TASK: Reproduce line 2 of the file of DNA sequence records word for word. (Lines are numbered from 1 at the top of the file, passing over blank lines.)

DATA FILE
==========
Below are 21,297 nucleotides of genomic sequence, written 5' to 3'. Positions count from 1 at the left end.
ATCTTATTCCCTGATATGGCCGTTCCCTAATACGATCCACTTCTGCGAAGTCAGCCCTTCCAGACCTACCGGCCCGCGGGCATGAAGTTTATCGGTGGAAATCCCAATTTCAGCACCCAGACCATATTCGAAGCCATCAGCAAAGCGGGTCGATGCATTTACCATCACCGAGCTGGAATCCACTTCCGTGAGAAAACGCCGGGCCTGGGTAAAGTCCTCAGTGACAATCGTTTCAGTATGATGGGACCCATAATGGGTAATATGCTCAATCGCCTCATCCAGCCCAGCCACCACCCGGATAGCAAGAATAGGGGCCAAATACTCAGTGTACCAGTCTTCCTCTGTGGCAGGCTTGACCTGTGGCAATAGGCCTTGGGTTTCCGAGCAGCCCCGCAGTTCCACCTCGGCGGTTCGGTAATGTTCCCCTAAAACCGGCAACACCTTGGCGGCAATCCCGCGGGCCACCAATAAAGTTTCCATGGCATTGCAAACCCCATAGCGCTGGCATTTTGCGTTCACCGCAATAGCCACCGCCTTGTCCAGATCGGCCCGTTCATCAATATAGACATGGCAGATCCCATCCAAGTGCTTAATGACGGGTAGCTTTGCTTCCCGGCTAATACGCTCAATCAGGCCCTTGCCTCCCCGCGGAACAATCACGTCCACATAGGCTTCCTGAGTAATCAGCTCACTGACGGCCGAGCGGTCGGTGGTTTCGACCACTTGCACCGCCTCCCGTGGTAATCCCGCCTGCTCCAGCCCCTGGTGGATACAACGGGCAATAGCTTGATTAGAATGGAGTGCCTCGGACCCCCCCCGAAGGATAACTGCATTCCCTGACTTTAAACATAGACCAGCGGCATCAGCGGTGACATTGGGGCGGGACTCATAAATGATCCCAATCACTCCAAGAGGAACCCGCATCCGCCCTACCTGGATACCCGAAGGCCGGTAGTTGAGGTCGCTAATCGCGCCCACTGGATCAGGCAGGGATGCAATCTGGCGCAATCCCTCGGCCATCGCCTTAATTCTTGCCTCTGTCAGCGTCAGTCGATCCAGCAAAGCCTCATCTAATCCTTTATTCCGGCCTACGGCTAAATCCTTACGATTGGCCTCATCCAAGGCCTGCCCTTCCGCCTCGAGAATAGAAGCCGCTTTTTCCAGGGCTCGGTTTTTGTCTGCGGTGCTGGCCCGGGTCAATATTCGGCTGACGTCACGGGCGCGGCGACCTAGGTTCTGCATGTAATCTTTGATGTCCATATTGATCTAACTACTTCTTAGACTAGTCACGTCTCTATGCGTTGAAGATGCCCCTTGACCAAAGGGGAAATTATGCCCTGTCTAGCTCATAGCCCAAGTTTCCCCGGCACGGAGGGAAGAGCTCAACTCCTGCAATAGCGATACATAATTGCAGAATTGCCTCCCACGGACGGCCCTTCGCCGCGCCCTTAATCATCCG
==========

ATCTTATTCCCTGATATGGCCGTTCCCTAATACGATCCACTTCTGCGAAGTCAGCCCTTCCAGACCTACCGGCCCGCGGGCATGAAGTTTATCGGTGGAAATCCCAATTTCAGCACCCAGACCATATTCGAAGCCATCAGCAAAGCGGGTCGATGCATTTACCATCACCGAGCTGGAATCCACTTCCGTGAGAAAACGCCGGGCCTGGGTAAAGTCCTCAGTGACAATCGTTTCAGTATGATGGGACCCATAATGGGTAATATGCTCAATCGCCTCATCCAGCCCAGCCACCACCCGGATAGCAAGAATAGGGGCCAAATACTCAGTGTACCAGTCTTCCTCTGTGGCAGGCTTGACCTGTGGCAATAGGCCTTGGGTTTCCGAGCAGCCCCGCAGTTCCACCTCGGCGGTTCGGTAATGTTCCCCTAAAACCGGCAACACCTTGGCGGCAATCCCGCGGGCCACCAATAAAGTTTCCATGGCATTGCAAACCCCATAGCGCTGGCATTTTGCGTTCACCGCAATAGCCACCGCCTTGTCCAGATCGGCCCGTTCATCAATATAGACATGGCAGATCCCATCCAAGTGCTTAATGACGGGTAGCTTTGCTTCCCGGCTAATACGCTCAATCAGGCCCTTGCCTCCCCGCGGAACAATCACGTCCACATAGGCTTCCTGAGTAATCAGCTCACTGACGGCCGAGCGGTCGGTGGTTTCGACCACTTGCACCGCCTCCCGTGGTAATCCCGCCTGCTCCAGCCCCTGGTGGATACAACGGGCAATAGCTTGATTAGAATGGAGTGCCTCGGACCCCCCCCGAAGGATAACTGCATTCCCTGACTTTAAACATAGACCAGCGGCATCAGCGGTGACATTGGGGCGGGACTCATAAATGATCCCAATCACTCCAAGAGGAACCCGCATCCGCCCTACCTGGATACCCGAAGGCCGGTAGTTGAGGTCGCTAATCGCGCCCACTGGATCAGGCAGGGATGCAATCTGGCGCAATCCCTCGGCCATCGCCTTAATTCTTGCCTCTGTCAGCGTCAGTCGATCCAGCAAAGCCTCATCTAATCCTTTATTCCGGCCTACGGCTAAATCCTTACGATTGGCCTCATCCAAGGCCTGCCCTTCCGCCTCGAGAATAGAAGCCGCTTTTTCCAGGGCTCGGTTTTTGTCTGCGGTGCTGGCCCGGGTCAATATTCGGCTGACGTCACGGGCGCGGCGACCTAGGTTCTGCATGTAATCTTTGATGTCCATATTGATCTAACTACTTCTTAGACTAGTCACGTCTCTATGCGTTGAAGATGCCCCTTGACCAAAGGGGAAATTATGCCCTGTCTAGCTCATAGCCCAAGTTTCCCCGGCACGGAGGGAAGAGCTCAACTCCTGCAATAGCGATACATAATTGCAGAATTGCCTCCCACGGACGGCCCTTCGCCGCGCCCTTAATCATCCG